Belonging in Unceded Territory: Immigration and Settler Identity in Vancouver
How do non-Indigenous Canadians – both immigrant and native-born – articulate and negotiate their identity as settlers on Indigenous territories?
AMIS Guest Lecture by Antje Ellermann, Professor of Political Science and Founding Director of the Centre for Migration Studies at the University of British Columbia in Vancouver, xʷməθkʷəy̓əm(Musqueam) territory.
Drawing on over 30 in-depth interviews and 2 talking circles conducted in 2021 with community leaders and activists in Vancouver, British Columbia, this paper examines the constitutive elements of an emerging settler consciousness set within a broader political agenda of Truth and Reconciliation and decolonization. This paper explores how non-Indigenous community leaders seek to personally and organizationally negotiate the politics of settler belonging and examine possibilities of decolonizing place-based relationships. Many of the interviews took place in immigrant and refugee serving organizations and thus foreground the dilemma of settler organizations in welcoming immigrants to territory that is not rightfully theirs. Finally, in exploring decolonizing narratives of belonging, the talks draw on talking circle conversations with Indigenous community activists.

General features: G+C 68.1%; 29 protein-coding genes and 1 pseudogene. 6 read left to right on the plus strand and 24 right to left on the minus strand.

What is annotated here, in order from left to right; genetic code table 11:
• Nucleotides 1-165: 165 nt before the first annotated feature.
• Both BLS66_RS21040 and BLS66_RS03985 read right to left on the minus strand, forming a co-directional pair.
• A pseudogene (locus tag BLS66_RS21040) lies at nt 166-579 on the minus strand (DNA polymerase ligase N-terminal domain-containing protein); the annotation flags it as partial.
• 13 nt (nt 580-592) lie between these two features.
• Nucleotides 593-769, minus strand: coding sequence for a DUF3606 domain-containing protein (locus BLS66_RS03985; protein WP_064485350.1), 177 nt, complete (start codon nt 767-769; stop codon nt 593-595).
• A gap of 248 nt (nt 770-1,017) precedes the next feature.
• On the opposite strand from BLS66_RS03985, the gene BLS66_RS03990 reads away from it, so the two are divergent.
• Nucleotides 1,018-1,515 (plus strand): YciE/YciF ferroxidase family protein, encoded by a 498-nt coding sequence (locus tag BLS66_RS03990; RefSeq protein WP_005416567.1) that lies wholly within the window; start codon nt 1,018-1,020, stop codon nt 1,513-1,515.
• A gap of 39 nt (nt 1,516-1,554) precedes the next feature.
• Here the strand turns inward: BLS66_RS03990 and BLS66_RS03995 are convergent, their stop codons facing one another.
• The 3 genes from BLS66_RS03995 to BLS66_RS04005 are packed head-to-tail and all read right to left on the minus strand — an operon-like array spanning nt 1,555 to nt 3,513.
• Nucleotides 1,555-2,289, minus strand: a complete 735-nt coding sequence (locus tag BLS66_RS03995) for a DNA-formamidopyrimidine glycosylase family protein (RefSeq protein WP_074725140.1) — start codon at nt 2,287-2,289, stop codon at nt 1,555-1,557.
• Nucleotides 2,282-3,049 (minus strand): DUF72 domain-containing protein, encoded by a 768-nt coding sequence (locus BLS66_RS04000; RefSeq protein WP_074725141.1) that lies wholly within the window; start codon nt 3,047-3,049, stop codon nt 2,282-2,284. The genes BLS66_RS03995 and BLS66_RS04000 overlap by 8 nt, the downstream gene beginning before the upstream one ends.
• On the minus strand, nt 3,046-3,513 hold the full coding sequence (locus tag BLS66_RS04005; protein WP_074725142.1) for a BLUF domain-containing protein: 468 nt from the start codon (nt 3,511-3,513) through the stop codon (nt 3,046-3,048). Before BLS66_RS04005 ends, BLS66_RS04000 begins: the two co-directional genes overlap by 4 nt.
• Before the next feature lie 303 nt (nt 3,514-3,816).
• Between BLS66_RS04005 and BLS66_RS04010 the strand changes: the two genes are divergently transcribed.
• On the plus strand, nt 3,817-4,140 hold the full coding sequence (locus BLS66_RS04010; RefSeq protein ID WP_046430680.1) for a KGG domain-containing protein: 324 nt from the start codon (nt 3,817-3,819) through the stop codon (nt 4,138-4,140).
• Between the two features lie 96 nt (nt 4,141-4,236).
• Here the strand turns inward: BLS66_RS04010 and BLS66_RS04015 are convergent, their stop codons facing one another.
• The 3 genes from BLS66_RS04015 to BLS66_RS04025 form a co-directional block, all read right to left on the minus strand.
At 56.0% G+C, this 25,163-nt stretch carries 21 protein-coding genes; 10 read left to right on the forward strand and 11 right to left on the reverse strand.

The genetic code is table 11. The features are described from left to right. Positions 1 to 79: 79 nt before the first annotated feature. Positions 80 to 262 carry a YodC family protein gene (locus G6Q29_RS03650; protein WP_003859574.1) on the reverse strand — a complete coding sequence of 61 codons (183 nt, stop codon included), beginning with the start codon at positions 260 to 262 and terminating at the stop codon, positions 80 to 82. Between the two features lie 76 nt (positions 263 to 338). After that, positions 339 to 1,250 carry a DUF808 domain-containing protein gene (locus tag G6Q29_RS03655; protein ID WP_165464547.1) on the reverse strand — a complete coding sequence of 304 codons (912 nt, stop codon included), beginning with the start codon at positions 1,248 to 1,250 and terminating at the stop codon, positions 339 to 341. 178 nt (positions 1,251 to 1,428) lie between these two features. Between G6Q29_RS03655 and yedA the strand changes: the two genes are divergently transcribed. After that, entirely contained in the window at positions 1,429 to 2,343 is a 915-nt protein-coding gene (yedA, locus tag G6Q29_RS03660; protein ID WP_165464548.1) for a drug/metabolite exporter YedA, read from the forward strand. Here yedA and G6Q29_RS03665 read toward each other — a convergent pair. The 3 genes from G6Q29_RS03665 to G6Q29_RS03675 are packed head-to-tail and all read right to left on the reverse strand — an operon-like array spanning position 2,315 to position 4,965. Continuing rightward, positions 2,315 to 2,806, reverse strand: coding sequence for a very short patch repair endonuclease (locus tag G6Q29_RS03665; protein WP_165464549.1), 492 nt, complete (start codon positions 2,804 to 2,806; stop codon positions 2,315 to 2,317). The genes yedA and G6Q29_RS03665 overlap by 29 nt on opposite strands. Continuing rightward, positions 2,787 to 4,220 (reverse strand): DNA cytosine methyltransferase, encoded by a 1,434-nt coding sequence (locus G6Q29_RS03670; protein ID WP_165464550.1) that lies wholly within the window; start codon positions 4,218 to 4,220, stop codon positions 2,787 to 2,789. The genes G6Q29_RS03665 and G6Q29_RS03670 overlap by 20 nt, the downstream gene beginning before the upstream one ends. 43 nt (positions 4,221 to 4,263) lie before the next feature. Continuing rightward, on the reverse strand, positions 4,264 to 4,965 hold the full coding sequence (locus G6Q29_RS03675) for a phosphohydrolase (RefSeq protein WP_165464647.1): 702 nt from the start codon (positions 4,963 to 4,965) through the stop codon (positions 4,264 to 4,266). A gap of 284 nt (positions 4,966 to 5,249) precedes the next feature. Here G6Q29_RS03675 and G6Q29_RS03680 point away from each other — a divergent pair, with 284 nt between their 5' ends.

Everyone is welcome!
Antje Ellermann is a Professor of Political Science and Founding Director of the Centre for Migration Studies at the University of British Columbia in Vancouver, xʷməθkʷəy̓əm(Musqueam) territory. Her research focuses on the politics of migration and citizenship in liberal democracies. She is the author of The Comparative Politics of Immigration: Policy Choices in Germany, Canada, Switzerland and the United States (2021, Cambridge University Press, recognized with the Charles H. Levine Memorial Book Prize by the International Political Science Association) and States Against Migrants: Deportation in Germany and the United States (2009, Cambridge). Her current research focuses on the intersection of migration, Indigeneity, settler colonialism and the comparative study of immigration bureaucracies.
Map of South Campus
View on map of the Faculty of Humanities - South Campus.
View map of South Campus (pdf).